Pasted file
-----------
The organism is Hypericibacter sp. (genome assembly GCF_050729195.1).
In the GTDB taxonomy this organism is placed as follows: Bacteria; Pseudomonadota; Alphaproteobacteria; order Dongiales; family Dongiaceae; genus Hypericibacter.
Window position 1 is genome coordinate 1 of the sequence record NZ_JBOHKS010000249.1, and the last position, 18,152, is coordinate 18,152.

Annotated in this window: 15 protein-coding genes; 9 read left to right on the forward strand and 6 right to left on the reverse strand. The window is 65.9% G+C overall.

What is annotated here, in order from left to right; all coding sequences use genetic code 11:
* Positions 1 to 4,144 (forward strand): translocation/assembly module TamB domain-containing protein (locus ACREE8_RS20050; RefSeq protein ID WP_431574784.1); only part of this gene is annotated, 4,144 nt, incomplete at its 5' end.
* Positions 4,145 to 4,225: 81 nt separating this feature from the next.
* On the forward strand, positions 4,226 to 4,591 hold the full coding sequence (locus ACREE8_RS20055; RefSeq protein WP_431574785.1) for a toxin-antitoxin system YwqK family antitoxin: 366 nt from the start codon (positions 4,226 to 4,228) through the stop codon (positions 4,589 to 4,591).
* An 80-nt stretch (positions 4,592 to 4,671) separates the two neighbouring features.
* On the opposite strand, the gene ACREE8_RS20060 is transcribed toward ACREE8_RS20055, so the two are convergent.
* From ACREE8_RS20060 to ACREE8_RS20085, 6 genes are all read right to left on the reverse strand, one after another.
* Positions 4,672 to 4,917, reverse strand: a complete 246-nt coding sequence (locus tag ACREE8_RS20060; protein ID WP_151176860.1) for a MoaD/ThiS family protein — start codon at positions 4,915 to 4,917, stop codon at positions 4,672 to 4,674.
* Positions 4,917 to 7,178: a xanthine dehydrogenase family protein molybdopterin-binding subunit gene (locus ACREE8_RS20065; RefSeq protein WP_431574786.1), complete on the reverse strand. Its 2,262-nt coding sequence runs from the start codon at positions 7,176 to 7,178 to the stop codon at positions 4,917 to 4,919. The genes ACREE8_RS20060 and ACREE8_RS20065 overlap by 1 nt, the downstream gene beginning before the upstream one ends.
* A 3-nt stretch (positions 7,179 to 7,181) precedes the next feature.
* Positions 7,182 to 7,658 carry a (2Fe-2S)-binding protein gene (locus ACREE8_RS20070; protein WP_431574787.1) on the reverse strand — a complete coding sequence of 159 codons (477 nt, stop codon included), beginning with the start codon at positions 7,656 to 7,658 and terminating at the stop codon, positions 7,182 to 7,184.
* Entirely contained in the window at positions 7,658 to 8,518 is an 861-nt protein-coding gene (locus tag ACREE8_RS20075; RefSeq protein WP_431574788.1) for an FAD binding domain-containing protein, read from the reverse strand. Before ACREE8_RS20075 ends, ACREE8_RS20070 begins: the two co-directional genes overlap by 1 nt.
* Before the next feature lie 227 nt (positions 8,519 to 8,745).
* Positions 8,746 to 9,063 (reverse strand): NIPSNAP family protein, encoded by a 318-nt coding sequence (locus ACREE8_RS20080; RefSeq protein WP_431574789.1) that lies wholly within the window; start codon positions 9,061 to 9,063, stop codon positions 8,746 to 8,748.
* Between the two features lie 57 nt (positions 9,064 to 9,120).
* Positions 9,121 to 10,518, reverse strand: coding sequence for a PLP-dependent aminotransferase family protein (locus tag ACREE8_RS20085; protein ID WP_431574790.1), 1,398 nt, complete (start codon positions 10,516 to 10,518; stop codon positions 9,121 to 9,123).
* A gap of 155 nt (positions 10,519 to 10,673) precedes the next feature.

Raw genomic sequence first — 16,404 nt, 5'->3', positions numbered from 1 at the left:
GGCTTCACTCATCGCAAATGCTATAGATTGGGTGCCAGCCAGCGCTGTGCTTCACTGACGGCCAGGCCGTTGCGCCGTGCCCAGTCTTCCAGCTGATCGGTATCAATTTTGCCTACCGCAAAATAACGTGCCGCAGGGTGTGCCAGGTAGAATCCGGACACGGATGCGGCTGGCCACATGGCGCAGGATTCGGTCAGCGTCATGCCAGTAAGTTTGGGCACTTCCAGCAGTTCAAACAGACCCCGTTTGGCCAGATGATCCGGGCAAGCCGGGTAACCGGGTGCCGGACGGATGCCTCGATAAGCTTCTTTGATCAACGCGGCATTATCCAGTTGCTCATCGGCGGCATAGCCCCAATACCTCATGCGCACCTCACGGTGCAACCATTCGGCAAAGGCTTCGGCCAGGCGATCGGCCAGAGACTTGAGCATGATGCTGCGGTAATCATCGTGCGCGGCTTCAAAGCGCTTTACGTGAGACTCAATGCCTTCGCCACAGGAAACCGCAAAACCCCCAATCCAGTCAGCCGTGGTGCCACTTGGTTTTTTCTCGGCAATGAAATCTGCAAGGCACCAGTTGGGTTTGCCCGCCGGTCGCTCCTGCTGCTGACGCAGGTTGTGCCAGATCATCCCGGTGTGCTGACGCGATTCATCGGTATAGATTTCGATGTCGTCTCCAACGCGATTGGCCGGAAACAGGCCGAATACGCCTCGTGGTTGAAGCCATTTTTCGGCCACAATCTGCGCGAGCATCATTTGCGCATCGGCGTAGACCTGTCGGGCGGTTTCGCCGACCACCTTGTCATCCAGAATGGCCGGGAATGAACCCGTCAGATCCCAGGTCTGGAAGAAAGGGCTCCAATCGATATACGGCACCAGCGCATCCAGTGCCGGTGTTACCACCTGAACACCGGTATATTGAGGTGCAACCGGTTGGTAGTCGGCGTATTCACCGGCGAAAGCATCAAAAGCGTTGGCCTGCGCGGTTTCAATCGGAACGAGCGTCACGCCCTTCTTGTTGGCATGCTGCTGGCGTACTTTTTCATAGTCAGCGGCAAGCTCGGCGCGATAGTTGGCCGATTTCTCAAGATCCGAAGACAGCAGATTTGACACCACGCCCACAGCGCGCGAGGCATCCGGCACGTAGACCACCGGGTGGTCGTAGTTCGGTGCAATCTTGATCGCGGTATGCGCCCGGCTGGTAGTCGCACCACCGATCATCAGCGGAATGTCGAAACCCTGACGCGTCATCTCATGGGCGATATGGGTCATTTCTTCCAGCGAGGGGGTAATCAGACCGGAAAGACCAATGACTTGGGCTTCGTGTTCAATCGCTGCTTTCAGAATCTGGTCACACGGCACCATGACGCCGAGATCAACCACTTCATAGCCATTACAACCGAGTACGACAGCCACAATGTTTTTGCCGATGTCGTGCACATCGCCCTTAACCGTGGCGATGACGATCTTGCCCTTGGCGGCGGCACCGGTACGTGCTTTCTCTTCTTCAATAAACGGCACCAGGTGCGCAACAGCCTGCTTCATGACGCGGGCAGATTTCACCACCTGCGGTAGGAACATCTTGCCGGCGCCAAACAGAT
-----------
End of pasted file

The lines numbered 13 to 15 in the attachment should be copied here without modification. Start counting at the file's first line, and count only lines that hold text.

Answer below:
* Positions 4,917 to 7,178: a xanthine dehydrogenase family protein molybdopterin-binding subunit gene (locus ACREE8_RS20065; RefSeq protein WP_431574786.1), complete on the reverse strand. Its 2,262-nt coding sequence runs from the start codon at positions 7,176 to 7,178 to the stop codon at positions 4,917 to 4,919. The genes ACREE8_RS20060 and ACREE8_RS20065 overlap by 1 nt, the downstream gene beginning before the upstream one ends.
* A 3-nt stretch (positions 7,179 to 7,181) precedes the next feature.
* Positions 7,182 to 7,658 carry a (2Fe-2S)-binding protein gene (locus ACREE8_RS20070; protein WP_431574787.1) on the reverse strand — a complete coding sequence of 159 codons (477 nt, stop codon included), beginning with the start codon at positions 7,656 to 7,658 and terminating at the stop codon, positions 7,182 to 7,184.